Last year I took part in a workshop about emotional intelligence with a group of software engineers. Engineers believe in systematic thinking, algorithms and analytics. They don’t believe in emotions. When the workshop’s instructor asked if psychology was a science, they giggled. That’s a very common reaction.
One of my favourite TED talks is one by Dr. Guy Winch. He’s spent 9 years earning his doctorate. When he meets new people, the conversation usually goes something like this:
“What do you do in life?”
“I’m a doctor.”
“I’m a psychologist.”
“Oh… so, not a real doctor.”
Just to set expectations right, he put it on his business card:
In his talk, Winch points out that society tends to favor the body over the mind. We often hear that we should eat healthy, avoid smoking, pass on good habits to our kids and do many other things that are good for one’s body. But few people apply the same general habits to psychological health.
We live in an age that favors reason. Emotions carry a negative connotation. Being emotional is perceived as being weak and unstable. We like to think of ourselves as perfectly reasonable creatures, but emotions do influence our choices a lot. And that’s not a bad thing!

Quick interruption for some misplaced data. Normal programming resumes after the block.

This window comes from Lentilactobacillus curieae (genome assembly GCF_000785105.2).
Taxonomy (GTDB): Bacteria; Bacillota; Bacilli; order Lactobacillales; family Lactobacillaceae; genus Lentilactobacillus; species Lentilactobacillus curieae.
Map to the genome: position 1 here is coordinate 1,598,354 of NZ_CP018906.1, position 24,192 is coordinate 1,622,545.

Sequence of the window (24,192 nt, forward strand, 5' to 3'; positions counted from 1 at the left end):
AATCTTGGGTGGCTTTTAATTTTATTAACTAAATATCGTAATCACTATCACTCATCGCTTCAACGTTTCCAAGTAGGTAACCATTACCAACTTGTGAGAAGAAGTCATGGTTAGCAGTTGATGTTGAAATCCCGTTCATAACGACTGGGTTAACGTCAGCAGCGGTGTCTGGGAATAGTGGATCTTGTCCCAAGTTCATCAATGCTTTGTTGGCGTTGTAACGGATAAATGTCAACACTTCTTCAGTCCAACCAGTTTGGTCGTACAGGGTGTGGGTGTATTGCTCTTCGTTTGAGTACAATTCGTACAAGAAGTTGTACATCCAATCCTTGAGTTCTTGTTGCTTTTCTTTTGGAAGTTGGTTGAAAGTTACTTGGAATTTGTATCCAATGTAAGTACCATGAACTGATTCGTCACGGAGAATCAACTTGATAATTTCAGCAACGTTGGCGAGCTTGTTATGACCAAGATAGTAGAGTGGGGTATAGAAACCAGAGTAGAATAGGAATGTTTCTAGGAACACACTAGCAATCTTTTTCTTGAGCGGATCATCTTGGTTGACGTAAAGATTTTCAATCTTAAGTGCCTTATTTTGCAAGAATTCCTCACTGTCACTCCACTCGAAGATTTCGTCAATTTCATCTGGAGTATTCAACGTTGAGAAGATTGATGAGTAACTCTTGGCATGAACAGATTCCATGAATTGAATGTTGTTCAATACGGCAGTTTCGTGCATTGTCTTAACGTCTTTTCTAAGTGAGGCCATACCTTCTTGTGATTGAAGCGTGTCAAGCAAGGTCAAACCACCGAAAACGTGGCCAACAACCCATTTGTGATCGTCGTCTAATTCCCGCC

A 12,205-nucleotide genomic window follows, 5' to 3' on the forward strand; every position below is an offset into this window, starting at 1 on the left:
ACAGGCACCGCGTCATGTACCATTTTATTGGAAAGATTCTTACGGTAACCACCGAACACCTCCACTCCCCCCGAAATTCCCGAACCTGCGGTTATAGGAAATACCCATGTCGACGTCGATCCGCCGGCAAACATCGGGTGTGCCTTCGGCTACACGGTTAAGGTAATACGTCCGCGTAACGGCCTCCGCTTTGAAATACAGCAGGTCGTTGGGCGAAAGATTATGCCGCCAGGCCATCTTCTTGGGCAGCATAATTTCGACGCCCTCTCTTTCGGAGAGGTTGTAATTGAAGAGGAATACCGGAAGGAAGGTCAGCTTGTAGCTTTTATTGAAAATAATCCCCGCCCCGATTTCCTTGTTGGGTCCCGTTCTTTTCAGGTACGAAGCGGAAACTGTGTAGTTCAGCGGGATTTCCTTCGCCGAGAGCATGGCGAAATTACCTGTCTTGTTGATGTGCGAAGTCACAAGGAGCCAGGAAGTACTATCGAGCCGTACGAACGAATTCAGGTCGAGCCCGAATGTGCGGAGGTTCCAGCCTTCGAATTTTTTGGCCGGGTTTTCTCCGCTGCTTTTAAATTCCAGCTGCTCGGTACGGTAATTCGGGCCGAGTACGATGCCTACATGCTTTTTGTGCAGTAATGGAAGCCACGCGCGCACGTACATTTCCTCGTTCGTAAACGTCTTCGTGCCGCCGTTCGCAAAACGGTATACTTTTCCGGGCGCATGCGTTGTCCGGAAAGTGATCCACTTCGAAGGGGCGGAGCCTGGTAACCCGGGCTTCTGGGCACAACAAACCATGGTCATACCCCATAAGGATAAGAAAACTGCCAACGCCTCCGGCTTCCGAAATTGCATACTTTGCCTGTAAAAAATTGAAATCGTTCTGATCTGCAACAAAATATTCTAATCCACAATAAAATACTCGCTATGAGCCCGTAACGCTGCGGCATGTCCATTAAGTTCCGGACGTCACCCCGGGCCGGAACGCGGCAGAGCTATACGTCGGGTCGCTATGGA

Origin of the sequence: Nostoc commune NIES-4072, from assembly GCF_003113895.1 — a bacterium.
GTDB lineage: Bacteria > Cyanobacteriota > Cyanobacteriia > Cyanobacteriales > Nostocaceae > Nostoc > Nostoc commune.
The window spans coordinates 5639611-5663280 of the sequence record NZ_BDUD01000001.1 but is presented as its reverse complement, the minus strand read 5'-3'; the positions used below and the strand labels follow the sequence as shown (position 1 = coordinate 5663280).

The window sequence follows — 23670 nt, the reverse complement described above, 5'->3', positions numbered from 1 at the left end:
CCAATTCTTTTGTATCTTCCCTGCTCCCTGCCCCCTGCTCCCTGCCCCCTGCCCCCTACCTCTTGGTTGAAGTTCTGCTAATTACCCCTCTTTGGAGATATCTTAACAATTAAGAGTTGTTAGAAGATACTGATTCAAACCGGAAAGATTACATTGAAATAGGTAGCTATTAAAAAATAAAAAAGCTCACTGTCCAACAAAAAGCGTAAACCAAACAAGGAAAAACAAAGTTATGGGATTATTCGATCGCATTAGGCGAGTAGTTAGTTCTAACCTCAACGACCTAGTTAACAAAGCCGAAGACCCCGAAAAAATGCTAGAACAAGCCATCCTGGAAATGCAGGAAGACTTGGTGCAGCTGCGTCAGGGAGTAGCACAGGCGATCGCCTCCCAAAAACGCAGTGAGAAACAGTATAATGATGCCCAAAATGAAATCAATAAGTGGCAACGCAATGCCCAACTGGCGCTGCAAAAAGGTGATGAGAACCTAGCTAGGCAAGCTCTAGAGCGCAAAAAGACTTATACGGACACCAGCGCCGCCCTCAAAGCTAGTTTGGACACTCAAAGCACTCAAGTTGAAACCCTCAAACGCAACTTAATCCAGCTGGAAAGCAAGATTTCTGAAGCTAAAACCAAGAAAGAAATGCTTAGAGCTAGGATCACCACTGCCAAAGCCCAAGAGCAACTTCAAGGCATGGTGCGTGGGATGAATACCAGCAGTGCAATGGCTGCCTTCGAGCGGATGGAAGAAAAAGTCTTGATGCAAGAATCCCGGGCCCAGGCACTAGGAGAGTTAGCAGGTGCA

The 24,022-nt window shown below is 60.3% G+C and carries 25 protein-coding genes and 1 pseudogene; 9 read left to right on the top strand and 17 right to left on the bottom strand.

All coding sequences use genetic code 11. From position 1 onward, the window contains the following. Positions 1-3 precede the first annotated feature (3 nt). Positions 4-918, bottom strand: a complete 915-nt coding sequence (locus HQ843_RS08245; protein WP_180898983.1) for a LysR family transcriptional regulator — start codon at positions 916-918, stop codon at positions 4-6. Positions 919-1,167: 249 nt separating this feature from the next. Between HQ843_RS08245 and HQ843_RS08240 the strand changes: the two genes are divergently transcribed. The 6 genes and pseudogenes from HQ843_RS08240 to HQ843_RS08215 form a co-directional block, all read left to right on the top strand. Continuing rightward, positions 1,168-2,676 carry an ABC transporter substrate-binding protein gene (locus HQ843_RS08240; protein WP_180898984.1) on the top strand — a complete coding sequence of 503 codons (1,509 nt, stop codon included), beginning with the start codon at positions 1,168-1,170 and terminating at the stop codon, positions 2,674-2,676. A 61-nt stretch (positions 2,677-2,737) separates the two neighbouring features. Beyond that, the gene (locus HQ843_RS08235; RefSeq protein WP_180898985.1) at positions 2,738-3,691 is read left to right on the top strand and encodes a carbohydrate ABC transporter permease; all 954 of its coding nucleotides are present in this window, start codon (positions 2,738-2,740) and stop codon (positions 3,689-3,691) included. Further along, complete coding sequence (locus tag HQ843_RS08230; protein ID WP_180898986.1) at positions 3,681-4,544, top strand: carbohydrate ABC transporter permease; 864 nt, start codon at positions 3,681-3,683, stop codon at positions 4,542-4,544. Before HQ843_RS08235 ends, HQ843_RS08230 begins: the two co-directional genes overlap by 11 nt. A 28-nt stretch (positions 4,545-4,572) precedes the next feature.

Emotion and reason complement each other; those are the foundations on which our brains are established. We cannot separate thinking and feeling. We cannot get rid of emotions; we should not ignore them. They are useful for enabling the cognitive part of our brains.
António Damásio studied people whose parts of the brain were damaged, particularly those responsible for the emotional system. He discovered that they lost their ability to make plans or make decisions.
First impressions are an emotions-based phenomenon with huge, long-term impact on perception. It is due to emotion that we are able to remember. We slot life events triggered by strong emotions into our long-term memory and remember them with great detail. Negative ones like our first fender bender or being victims of pickpocketing and positives ones, like our first crush or our first kiss.
The strong emotions associated with these events make them important for us. All of this is encoded in our genes as a survival mechanism. It is thanks to emotion that we learn what’s good for us, what we need to seek for and what is bad for us, what we need to avoid.
What is emotional design?
Emotional design is not a design discipline, like graphic design or car design. It’s also not a step in the UX design process, like interaction or visual design. Emotional design is a layer, a perspective. It should be sprinkled on top of the whole experience. It’s the little cherry on top, the extra mile that makes people love a product.
There’s no recipe for success, but there are some guidelines for adding an emotional aspect to your designs.
Empathy for Users
Product design shouldn't come out of the void or grow inside closed office doors. Get a grasp of your product's users, learn who they are, understand their needs, habits and routines. Address their feelings.